GCN INSIDER: BlackBerry meets VOIP; Mobile power to the people
- By Brad Grimes
- Jul 20, 2005
BlackBerry meets VOIP
Frustrated when your cellular phone call drops off as you enter the bowels of a government building? A little WiFi and some voice over IP could help. In a Herndon, Va., briefing room, officials for IP telephony vendor Avaya Inc. recently described the company's efforts to extend VOIP functions to cellular phones, including the popular-with-government BlackBerry handhelds. It's all part of the struggle for 'session persistence,' said Steve Waltrich, senior manager of Avaya's briefing program'ensuring calls (or data connections) stay intact as people move around from network to network.
The Basking Ridge, N.J., company has been working with Nokia of Finland to extend the capabilities of its Converged Communications Server to Nokia phones through what's called fixed-to-mobile convergence. Avaya also recently began doing the same for Research In Motion's BlackBerry 7270. Using the emerging Session Initiation Protocol, Nokia and BlackBerry handhelds could essentially become VOIP phones as they move from outdoor cellular coverage to indoor WiFi coverage. As long as the hand-off goes smoothly, the call shouldn't drop.
It sounded optimistic to one GCN editor. When a caller walks out of a building where his phone has been operating over the wireless LAN, it must automatically place a call to the cellular service provider of choice in order to maintain the connection. What happens, the editor asked, if the caller runs back into the building, then back out, then back in ...? Some of Avaya's own employees have similarly tried to trick the system where the company has tested it, Waltrich laughed. But he said the FMC technology worked.
Make no mistake, government adoption of this type of solution requires some doing. Agencies have the BlackBerry thing down pat, but to realize the full benefits of FMC, they would need to buy into wireless networking and VOIP, too. What's more, they'd need to decide who enjoys the benefits. If they want to extend session persistence to, for in- stance, agency visitors, it could require an open, public wireless network, either separate from or instead of a secure agency WLAN.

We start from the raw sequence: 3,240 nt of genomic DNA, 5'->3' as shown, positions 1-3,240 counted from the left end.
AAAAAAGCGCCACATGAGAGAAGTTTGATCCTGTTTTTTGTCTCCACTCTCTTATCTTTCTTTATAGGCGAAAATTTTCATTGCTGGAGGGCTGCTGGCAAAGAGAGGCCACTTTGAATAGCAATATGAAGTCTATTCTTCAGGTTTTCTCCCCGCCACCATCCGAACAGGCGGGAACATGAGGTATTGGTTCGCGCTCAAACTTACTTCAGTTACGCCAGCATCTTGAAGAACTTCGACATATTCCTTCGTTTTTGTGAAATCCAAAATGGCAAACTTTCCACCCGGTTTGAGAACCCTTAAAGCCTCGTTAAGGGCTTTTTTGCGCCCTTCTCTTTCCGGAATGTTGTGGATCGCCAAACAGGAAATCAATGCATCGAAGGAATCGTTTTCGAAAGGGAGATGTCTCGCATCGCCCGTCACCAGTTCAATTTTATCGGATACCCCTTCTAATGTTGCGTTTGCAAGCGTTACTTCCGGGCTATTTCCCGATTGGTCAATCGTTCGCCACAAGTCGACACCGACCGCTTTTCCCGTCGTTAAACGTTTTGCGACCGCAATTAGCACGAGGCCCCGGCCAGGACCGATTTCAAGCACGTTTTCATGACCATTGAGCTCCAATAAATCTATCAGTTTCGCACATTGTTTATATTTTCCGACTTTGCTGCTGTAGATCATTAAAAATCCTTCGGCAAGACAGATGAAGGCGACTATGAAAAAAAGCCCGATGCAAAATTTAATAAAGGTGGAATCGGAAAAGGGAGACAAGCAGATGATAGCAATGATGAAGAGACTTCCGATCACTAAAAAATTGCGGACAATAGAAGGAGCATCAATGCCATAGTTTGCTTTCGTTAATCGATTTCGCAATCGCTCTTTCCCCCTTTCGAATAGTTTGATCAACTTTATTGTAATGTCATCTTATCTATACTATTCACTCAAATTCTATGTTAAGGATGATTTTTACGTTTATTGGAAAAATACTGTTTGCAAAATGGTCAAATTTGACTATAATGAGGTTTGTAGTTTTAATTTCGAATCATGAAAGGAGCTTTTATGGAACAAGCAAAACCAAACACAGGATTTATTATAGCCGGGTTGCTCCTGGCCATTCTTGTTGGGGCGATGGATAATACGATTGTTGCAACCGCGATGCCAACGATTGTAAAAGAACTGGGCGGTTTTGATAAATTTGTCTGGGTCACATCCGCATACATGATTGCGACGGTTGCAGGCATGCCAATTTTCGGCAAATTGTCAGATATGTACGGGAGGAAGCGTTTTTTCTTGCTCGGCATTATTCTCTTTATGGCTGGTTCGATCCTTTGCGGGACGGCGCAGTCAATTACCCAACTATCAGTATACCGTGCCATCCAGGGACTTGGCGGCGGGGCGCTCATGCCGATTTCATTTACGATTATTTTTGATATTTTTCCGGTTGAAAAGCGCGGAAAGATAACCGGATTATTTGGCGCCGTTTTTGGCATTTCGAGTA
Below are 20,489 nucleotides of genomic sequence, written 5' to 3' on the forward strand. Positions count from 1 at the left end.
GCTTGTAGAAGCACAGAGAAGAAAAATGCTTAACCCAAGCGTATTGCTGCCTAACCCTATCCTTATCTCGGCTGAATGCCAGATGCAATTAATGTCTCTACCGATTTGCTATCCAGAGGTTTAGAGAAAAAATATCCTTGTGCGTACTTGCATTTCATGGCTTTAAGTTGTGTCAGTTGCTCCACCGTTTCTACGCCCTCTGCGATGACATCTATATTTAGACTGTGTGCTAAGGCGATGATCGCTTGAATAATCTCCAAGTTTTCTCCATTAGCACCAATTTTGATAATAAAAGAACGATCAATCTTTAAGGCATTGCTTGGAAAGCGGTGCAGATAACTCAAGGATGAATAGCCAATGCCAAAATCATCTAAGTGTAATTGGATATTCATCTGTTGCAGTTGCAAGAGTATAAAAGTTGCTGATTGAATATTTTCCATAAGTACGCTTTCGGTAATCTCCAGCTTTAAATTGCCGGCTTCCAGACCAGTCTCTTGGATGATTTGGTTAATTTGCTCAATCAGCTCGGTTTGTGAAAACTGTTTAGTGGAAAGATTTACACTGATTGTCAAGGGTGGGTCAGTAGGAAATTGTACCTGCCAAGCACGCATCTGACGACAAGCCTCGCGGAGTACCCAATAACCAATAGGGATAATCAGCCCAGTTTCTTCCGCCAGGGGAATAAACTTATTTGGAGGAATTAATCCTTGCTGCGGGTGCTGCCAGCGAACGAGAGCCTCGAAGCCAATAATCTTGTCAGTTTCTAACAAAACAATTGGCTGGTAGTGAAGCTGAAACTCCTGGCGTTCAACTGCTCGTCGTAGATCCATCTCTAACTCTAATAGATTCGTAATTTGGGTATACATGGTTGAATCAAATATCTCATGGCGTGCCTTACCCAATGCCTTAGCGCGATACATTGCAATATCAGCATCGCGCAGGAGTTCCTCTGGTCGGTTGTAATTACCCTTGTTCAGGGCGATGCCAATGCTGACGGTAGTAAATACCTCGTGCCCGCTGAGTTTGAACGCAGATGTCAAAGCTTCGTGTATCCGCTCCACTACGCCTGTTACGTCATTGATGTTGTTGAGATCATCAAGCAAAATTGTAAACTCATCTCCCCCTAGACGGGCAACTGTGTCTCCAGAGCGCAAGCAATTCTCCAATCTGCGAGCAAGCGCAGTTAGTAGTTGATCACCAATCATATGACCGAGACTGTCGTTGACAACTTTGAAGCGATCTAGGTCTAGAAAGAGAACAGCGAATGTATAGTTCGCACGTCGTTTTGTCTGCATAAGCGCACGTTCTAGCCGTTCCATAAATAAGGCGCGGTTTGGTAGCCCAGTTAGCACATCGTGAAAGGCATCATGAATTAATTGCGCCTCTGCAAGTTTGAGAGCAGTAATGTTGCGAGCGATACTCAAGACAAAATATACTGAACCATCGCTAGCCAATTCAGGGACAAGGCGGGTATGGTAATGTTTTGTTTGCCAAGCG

Or they could just build an internal wireless network that supports IP and cellular. See GCN writer Joab Jackson's story about in-building wireless networks, on this page.Mobile power to the people
No one needs to tell you notebook computer batteries don't last all day. There's nothing like sitting at the press table at a Tom Davis hearing and scrambling for a power outlet so a GCN editor can keep working. Of course, there are no outlets in the deserts of the Middle East so soldiers carry extra batteries to keep their mobile communications up and running.
Many companies are developing fuel cell technologies to close the power gap between how long mobile devices actually run on a single charge and how long users want them to. Gregg Makuch, vice president of marketing at Neah Power Systems Inc. of Bothell, Wash., said his company is taking a unique approach to fuel cells, with $3.5 million from the Office of Naval Research. Neah is working to develop a fuel cell replacement for the BA-5590 lithium ion batteries common in the military. The Neah battery, Makuch said, could provide at least twice the capacity of the BA-5590.
Most fuel cell developers use something called a proton ex- change membrane, which is like a plastic sheet where electricity-generating reactions take place. (NASA has been using PEM fuel cells since the 1960s.) Much of what Makuch shared was highly technical, but in a nutshell, Neah feels PEM fuel cells, by design, have to be bigger (due to larger PEMs) in order to generate more power. And in fact PEM fuel cells are often too big to be highly portable. Neah's design calls for a porous silicon substrate to create a larger reaction area in a smaller space. Silicon is spread over a honeycomb structure and then etched with tiny pores to maximize its surface area. The result, if Neah is successful, could be more power in a smaller package. The company expects to have prototypes ready by the end of the year and to deliver its fuel cells to ONR in 2006. Makuch said Neah fuel cells for mainstream notebooks aren't likely until 2008.